Specter of ISIS in Iraq lingers for Kirkuk's Kakai minority
ERBIL (Kurdistan 24) – Despite the territorial collapse of the Islamic State in Iraq in late 2017, the group continues to menace members of the Kakai minority community in the disputed province of Kirkuk.
Kakais follow Yarsanism, a religion founded in the late 14th century in what is now western Iran. Members residing in the Kurdistan Region and Iraq's disputed territories are usually considered to be Kurdish in ethnicity.
Having suffered religious persecution from multiple directions, both historically and in recent decades, members of the community have often sought to avoid attention by keeping their practices relatively secret in an attempt to avoid bringing attention to themselves. Though exact statistics on them are scant, it is believed that at least 100,000 Kakais live in various parts of the country, mostly in the disputed territories.
They are among the many minorities in Iraq that have been systematically targeted by the Islamic State but without garnering the same level of news coverage and general awareness as with other more well-known groups. A significant number of Kakai families evacuated their villages in Kirkuk's Daquq district following the militant group's rise to prominence in 2014.
They eventually took up arms and, along with Kurdish Peshmerga forces, held a frontline against militants of the terrorist organization that continued to operate in surrounding areas, even as Baghdad retook the country piece by piece.
Defensive capabilities, however, significantly deteriorated after the central Iraqi government overran Kirkuk and other disputed territories and drove Kurdish forces from them in response to the Kurdistan Region's independence referendum of September 2017.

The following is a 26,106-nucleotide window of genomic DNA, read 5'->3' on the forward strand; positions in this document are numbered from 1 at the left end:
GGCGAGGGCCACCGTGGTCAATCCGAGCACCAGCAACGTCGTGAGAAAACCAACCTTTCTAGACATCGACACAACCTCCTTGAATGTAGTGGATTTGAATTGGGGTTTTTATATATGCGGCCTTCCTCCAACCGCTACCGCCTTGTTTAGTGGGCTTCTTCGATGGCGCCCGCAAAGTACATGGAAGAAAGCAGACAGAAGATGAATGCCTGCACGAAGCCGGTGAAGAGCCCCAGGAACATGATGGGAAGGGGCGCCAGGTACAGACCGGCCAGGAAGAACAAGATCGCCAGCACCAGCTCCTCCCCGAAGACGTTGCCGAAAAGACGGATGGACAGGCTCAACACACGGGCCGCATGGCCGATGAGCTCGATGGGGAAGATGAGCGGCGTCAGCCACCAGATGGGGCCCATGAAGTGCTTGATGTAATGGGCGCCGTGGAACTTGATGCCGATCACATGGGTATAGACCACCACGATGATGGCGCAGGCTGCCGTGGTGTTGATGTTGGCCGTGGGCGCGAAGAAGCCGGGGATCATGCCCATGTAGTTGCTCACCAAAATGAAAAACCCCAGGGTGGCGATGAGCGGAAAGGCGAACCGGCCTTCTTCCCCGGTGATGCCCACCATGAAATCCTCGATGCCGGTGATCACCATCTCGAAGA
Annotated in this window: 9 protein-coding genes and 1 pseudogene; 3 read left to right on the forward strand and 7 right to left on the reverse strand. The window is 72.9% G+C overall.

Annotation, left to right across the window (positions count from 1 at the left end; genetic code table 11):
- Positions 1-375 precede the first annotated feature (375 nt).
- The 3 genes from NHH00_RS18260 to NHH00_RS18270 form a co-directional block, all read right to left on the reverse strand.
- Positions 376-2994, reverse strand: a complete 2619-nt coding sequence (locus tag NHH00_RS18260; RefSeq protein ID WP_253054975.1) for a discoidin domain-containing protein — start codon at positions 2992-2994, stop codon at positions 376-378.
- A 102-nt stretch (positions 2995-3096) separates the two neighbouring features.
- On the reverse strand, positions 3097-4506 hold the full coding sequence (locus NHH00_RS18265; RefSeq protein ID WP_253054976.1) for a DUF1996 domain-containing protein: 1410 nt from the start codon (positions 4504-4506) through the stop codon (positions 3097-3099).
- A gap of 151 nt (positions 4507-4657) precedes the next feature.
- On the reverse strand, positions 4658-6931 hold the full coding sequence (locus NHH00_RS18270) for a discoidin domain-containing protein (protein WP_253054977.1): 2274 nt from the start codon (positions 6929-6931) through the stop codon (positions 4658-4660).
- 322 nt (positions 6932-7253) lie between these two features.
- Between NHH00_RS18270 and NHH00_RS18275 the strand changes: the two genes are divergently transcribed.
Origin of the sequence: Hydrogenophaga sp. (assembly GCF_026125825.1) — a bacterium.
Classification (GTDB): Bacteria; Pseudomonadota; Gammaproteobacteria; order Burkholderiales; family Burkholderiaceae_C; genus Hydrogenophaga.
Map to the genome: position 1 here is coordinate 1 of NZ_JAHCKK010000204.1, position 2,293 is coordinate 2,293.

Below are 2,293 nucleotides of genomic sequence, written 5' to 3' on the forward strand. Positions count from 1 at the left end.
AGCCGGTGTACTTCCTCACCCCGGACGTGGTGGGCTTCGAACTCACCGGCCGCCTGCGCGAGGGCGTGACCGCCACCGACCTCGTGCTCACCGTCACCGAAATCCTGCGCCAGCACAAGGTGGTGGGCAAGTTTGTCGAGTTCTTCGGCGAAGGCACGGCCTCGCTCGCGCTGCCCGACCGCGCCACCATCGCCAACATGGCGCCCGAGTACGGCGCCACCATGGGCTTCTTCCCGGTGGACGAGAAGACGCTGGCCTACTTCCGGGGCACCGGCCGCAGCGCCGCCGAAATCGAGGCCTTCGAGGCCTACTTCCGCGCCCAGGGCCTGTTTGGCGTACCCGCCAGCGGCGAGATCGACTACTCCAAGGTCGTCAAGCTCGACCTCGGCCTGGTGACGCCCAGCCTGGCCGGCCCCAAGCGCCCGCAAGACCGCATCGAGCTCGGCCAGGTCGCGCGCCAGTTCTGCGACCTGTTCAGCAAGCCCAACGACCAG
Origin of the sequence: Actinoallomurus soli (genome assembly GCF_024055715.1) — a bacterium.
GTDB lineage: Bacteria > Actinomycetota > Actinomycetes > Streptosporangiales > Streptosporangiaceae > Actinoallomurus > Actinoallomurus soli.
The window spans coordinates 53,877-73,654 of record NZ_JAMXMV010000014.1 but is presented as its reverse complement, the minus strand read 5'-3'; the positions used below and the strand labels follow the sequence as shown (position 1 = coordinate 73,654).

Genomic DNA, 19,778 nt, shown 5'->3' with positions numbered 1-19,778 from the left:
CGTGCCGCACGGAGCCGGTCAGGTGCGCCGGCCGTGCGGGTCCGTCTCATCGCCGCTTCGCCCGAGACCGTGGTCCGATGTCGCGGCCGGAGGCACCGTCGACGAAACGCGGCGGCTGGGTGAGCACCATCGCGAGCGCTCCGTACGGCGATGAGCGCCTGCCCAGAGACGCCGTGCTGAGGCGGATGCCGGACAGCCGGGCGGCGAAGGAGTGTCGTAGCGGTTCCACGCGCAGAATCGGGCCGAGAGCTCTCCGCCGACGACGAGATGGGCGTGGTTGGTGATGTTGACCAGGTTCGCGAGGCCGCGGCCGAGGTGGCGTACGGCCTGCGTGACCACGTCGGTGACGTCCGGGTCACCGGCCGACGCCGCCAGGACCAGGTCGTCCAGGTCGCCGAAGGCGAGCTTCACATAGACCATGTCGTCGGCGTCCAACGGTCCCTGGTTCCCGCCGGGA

Since then, the exodus of Kakais has continued, as residents feel the locally-stationed security forces have been ineffective at countering the Islamic State's continued insurgency in and around the area.
In June, members of the Kakai community called on the Kurdistan Regional Government (KRG), Baghdad, the United Nations, and civil society organizations to protect them from being targeted by remnants of the Islamic State that has remained.
In Daquq, there are 39 Kurdish villages, over a dozen of which are Kakai. Nine of these have been completely evacuated, local resident Bourhan Braim recently told Kurdistan 24.
According to Braim, life is stressful and dangerous in Daquq, where one must be careful not to tread too far from one's home village. He explained that his family has a large farm further south, but have abandoned it in fear of the ongoing implicit threat of the Islamic State.
“If the situation continues as such, demographic change will occur,“ Kakai activist Rajab Kakai warned in an interview with Kurdistan 24 in late February. “That's why we are in great danger and we do not know if the Kurdish political class has sensed it or not."
Despite this, the population's resilience in the face of security uncertainty is palpable.
One example is a rural school where a limited staff continues educating children from a Kakai village. Saad Kakai, the headmaster of the Qilkhani elementary school, explained that it is common for roadside bombs, “planted daily,“ to detonate as vehicles pass. This, he said, is something he risks daily during his commute to and from school.
The headmaster added that such a “security vacuum“ causes an ever-present sense of paranoia in everyday life. The security forces stationed in the area “do not come to clear the roads,“ he added, remarking, “I rely on myself and God.“
This inability of the government to address local security concerns has devastated the community, he explained, as incident after incident take their toll on the day-to-day lives of families.
“Even one of my brothers is a martyr.“
Editing by John J. Catherine
(Additional reporting by Kurdistan 24 correspondent from Kirkuk Hemin Dalo)